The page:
Amanda Seyfried, Chris North, deep throat, entertainment, film review Lovelace, film reviews, Hank Azaria, Jeffrey Friedman, Linda Lovelace, Linda Lovelace’s autobiography Ordeal, Lovelace, movies, Ordeal, Peter Sarsgaard, Rob Epstein, Sharon Stone
From naïve girl to porn superstar that is the story told in Lovelace. Based on 70s porn queen Linda Lovelace’s autobiography Ordeal this film shows her version of how she came to star in the infamous porn film Deep Throat
When Linda (Amanda Seyfried) meets Chuck Traynor (Peter Sarsgaard) her life changes from strict catholic upbringing to a free sexual life. However once married to pimp Chuck what once happened behind closed doors becomes a source of much needed income.
On seeing Linda’s legendary “sword-swallowing’ trick for the first time porn producer Jerry Samiano (Hank Azaria) and movie mogul Tony Romano (Chris North) are in awe and the idea for the porn-comedy Deep Throat is conceived. Linda becomes an overnight sensation, but not only does the film attract a lot of media attention it soon brings in a lot of money, for everyone except Linda.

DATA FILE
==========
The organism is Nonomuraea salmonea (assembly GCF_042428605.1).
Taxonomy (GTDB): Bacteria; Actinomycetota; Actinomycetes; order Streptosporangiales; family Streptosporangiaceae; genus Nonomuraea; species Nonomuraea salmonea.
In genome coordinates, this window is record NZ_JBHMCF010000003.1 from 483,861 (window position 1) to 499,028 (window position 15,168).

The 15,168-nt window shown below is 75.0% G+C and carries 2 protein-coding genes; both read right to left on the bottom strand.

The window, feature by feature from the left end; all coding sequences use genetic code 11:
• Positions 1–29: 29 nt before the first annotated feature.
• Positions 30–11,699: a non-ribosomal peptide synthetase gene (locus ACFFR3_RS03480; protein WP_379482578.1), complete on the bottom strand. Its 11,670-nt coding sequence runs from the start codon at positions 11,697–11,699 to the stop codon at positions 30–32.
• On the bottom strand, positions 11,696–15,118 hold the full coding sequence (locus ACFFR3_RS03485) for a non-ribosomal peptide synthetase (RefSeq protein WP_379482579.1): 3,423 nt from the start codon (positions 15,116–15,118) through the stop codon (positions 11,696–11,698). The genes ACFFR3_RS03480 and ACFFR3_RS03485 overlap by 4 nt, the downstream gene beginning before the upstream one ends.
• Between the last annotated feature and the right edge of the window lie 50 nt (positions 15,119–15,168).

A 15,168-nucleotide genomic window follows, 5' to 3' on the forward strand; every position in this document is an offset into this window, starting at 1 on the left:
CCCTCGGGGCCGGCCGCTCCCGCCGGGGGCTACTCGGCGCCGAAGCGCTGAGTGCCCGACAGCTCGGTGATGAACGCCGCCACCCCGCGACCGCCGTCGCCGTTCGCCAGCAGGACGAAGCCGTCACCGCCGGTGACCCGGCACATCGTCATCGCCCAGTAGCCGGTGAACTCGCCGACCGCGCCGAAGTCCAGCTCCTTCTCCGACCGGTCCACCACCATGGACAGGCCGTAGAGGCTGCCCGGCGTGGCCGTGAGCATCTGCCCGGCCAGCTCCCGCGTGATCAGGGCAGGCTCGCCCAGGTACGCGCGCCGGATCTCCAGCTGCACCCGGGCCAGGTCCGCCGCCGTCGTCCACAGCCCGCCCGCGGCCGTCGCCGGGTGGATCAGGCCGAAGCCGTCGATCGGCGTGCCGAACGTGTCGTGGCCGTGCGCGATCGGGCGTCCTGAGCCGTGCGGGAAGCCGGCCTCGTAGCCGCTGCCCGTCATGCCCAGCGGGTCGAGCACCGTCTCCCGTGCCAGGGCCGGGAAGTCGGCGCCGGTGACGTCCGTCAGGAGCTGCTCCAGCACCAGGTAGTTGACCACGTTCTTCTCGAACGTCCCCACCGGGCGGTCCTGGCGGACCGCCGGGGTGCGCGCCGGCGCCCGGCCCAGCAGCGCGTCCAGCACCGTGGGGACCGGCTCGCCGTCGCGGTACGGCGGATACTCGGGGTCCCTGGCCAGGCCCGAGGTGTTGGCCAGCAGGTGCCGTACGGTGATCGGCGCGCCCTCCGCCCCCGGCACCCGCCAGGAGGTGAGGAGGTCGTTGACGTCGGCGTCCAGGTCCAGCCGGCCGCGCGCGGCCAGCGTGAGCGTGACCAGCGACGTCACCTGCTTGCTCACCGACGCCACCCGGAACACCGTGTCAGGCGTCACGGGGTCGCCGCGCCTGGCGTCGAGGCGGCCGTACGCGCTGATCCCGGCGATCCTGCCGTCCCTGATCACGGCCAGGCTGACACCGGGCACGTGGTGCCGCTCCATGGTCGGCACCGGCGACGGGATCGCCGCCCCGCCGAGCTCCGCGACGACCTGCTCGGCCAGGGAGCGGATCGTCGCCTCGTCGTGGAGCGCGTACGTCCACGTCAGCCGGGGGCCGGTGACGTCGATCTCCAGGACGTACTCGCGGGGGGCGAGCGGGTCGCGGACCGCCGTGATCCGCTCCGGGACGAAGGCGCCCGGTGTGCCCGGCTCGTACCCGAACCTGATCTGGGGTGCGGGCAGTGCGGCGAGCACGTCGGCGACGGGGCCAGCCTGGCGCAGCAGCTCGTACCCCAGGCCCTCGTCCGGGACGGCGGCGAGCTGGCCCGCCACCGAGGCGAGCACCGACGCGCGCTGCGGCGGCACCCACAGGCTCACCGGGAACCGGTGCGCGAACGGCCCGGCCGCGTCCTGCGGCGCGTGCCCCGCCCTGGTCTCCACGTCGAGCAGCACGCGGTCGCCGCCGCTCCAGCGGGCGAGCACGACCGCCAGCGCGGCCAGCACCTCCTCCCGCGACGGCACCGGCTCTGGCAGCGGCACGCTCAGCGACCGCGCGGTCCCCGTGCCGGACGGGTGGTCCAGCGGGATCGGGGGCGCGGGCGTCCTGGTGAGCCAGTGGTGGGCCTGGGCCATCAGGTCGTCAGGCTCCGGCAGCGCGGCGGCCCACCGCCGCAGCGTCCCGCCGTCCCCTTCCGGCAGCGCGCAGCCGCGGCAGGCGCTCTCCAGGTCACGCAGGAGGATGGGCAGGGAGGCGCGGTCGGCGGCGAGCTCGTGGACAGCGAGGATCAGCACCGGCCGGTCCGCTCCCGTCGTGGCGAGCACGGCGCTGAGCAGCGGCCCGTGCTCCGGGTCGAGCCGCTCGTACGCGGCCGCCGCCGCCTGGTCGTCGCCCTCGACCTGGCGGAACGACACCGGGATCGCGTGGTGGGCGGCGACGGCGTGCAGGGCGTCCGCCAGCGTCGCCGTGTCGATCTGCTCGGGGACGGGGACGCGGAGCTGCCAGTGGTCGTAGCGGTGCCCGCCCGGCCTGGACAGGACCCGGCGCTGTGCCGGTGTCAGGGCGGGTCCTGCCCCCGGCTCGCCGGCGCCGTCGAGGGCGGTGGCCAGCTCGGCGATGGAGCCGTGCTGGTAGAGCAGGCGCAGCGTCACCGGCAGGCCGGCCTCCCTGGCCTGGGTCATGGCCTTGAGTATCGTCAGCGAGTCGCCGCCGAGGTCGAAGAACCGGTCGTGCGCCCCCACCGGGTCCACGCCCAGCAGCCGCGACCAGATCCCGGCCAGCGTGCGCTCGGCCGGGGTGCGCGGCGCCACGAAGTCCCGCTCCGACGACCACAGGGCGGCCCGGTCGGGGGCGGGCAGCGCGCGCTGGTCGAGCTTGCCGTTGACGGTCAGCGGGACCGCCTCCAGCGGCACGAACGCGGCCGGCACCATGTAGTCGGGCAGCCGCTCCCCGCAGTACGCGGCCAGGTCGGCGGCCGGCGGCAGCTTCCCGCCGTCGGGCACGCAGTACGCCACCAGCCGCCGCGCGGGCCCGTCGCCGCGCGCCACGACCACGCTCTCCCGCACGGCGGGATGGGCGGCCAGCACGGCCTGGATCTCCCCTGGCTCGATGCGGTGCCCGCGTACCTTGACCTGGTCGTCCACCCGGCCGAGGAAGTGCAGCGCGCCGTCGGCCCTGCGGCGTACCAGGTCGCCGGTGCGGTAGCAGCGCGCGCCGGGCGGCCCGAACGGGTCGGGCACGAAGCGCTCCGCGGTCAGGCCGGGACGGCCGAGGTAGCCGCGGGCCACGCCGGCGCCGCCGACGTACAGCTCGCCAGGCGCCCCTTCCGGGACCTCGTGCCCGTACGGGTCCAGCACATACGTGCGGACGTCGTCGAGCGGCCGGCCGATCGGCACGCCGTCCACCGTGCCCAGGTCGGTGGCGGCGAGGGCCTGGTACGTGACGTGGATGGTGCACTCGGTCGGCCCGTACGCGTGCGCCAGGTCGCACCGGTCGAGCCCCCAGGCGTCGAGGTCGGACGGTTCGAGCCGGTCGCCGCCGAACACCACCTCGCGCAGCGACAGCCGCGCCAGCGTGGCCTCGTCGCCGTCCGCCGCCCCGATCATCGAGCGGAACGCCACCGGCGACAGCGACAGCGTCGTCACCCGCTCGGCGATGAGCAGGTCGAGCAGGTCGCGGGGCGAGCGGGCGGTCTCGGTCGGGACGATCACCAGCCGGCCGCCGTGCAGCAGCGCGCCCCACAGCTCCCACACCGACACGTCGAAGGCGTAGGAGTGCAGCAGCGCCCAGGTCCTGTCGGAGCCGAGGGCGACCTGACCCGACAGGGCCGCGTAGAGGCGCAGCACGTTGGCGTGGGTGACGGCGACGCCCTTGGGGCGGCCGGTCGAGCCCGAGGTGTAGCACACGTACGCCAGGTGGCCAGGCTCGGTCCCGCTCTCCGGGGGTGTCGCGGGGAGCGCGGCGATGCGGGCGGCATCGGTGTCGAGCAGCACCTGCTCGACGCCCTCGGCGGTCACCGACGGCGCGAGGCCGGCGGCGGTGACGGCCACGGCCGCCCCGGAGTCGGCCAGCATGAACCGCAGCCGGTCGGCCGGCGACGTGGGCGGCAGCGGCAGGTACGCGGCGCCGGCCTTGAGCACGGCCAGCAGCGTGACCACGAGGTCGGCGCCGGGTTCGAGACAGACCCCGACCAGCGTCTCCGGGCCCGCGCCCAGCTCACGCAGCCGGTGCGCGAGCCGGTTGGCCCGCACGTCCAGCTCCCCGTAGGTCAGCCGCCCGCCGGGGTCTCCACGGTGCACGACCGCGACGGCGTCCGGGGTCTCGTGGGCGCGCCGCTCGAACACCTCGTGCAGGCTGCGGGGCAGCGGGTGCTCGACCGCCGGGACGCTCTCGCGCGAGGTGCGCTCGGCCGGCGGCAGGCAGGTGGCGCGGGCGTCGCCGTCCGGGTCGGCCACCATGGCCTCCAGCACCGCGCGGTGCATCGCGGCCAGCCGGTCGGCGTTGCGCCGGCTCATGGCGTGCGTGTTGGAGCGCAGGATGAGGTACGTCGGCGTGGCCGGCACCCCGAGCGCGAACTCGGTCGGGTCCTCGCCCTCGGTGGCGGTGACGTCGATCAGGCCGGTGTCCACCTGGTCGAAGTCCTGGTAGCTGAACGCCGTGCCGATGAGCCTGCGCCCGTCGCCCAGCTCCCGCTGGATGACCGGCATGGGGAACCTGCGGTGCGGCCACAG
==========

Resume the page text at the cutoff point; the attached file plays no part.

Then a rewind tells the story from a different point of view, namely Linda’s. Her naïve charm and sexual liberty is all just facade. Physically and mentally abused by Chuck Linda is forced into doing unspeakable acts, a sexual puppet to please men with her husband pulling the strings at gunpoint.
Trying desperately leave her husband and the life she sees panning out ahead of her,Linda seeks help from her mother (an unrecognisable Sharon Stone) only to be told to “obey her husband”.
Lovelace lives from its two main characters. Sarsgaaard is wonderful as the macho, drugged up Traynor and gives a multi-layered performance displaying greed, rage and fear of losing his “property”. But it is Seyfrieds raw emotions that really tell the story. She is charming, vulnerable and very real.
And thankfully directors Rob Epstein and Jeffrey Friedman never lose focus on the story behind the story; only revealing emotions never intimate parts by cleverly using massive wigs and cutaways. With attention to detail the gritty feeling of the 70s porn world feels true and clever story telling pulls the viewer in.
However for a movie wanting to tell the truth Lovelace neglects to take a closer look at all perspectives. With Ordeal as the foundation of the film Linda’s personal accounts are taken at face value never looking closer into her pornographic past and ignoring conflicting accounts.
But the stellar performances of both Seyried and Sarsgaard make Lovelace well worth seeing. So if you are hoping for a little hardcore you will be disappointed as the story focuses on the pain behind a public perception not on public display.